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Tuesday, June 28, 2022

Medtronic LABS launches ‘Betteh Lyfe’ project in Sierra Leone

By Alhaji Haruna Sani

Deputy Chief Medical Officer – Clinical, Ministry of Health and Sanitation, Dr. Mustapha Kabba has  on May 31st officially launched the Med Tronic LABS in Sierra Leone. The launching took place at the Family Kingdom, Aberdeen in Freetown.

Delivering his keynote address, DR Kabba said diabetes and hypertension are non-communicable diseases that are prioritized by the Ministry of Health and Sanitation. He said according to a self-survey conducted in 2019, the ministry realised that 70 to 75% of the population have 1 to 2 risk factors of Non-Communicable Disease (NCD). He added that another survey done in 2018 showed that 77% of people above 40 years have at least one NCD factor and some having over three factors.

He further states that the 2018 survey revealed that over 50% of Sierra Leonean population has hypertension while over 7% are obess.

Dr.Kabba said NCD contribute to about 41% of mortality in the country and  emphasised that NCD affect all irrespective of age, sex, tribe or region.

He maintained that NCDs are driven by risk factors some of which he said are modifiable whiles others are not.

“Those that are not modifiable are not preventable while those that are modifiable can be averted through behavioral change,” he said, adding  that behavioral change can be achieved through policies, legislations and strategies which guide those behaviours.

Idrissa Cole, Country Lead Sierra Leone Medtronic LABS, said the Medtronic LABS started operation in Sierra Leone since December 2011 with the aim of improving health care delivery to diabetic and hypertensive patients in the country.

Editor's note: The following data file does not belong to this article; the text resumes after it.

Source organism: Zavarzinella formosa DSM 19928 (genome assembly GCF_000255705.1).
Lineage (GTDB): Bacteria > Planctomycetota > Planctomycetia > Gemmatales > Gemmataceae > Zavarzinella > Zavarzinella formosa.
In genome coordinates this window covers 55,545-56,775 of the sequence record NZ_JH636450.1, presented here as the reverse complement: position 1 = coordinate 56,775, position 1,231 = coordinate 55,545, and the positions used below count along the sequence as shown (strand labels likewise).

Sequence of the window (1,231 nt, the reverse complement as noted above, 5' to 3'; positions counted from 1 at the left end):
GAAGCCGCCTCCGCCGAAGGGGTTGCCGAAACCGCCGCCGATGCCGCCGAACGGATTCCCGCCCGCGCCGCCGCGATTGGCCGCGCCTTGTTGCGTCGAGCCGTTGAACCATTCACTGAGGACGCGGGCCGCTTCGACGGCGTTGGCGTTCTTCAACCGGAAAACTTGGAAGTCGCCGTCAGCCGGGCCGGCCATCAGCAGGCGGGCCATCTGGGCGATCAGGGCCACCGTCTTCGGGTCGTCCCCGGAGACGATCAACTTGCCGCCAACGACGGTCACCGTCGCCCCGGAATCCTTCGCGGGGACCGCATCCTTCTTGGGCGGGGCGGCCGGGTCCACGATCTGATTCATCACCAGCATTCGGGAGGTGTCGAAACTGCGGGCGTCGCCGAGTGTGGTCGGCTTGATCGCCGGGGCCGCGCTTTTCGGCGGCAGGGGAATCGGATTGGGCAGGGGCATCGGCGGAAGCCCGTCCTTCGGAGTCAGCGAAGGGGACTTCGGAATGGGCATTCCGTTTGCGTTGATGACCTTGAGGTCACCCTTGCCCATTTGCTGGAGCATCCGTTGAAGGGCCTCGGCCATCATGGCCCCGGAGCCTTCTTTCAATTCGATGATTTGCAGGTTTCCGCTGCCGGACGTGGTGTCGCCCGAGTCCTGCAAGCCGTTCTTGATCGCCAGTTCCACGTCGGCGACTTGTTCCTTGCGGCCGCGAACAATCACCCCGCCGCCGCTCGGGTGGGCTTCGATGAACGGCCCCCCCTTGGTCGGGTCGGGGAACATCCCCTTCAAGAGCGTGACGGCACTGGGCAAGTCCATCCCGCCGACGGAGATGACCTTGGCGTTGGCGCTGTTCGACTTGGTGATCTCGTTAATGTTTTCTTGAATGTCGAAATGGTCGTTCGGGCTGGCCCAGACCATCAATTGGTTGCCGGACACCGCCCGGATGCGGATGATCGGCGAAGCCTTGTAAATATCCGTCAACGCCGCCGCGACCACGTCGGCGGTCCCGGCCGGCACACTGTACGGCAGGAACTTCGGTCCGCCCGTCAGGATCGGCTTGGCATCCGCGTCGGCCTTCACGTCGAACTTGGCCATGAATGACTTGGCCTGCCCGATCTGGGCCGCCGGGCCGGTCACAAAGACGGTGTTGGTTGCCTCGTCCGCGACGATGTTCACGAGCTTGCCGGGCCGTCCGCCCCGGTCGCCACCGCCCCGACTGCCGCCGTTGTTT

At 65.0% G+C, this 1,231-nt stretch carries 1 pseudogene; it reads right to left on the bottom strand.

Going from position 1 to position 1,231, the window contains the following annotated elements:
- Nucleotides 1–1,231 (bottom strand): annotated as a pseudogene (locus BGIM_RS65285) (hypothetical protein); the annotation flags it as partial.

He said the LABS was currently operating in 9 (nine) Christian Hospital in the country, adding that they operate by using a community-based approach with a technological platform called the spice platform through which community screening is done for diabetic and hypertensive patients.

Cole said LABS also provides continuous assessment and follow-up to see that patient are well managed and their lives being improved because there is an increase in hypertensive and diabetic patients in the country.  

“The ‘Betteh Lyfe’ project has been supporting health facilities with consumable and non-consumable electronic applications so that they can look face cleaning involvement of patients across the nine facilities. Screening and enrollment are  free but also the facilities have to sustain the programme especially in terms of medication that is why we are working with our donor funding organisations to support the long-term sustainability of the project. There is no national data on diabetes and hypertension but we have been able to enroll over 500 patients at community level so far,” he stated.

In his remark, Dr Steven Shongwe, WHO representative, said Sierra Leone like many other developing countries, faces a triple burden of communicable and non-communicable diseases and injuries. He lamented that the burden of NCDs and injuries is growing fast and if the trend continues, NCDs will become the leading causes of illness, deaths and disabilities in the coming years. He said cardiovascular disease, including heart disease and stroke, diabetes, cancers, chronic respiratory diseases (COPD) and injuries are the leading causes of death.

He pointed out that most of those NCDs are due to exposure to risk factors such as tobacco use, unhealthy diets, physical inactivity and harmful use of alcohol and air pollution. The high prevalence of hypertension is a risk factor for cardiovascular diseases including heart disease and stroke.

“I am delighted to note that the Betteh Lyfe project is in line with the WHO PEN. Like the WHO PEN, the project is people centered and seeks to integrate NCD prevention and management into primary health care settings. It is good to see that the project focuses on hypertension and diabetes which are the first two protocols of WHO PEN,” he stated.

 Dr. Shongwe highlighted the important role the University of Sierra Leone plays especially College of Medicine in provision of health services in the country. “There is need for all of us to work together as faith based organization, the private sector, Civil Society Organizations CSOs and government,” he stated.

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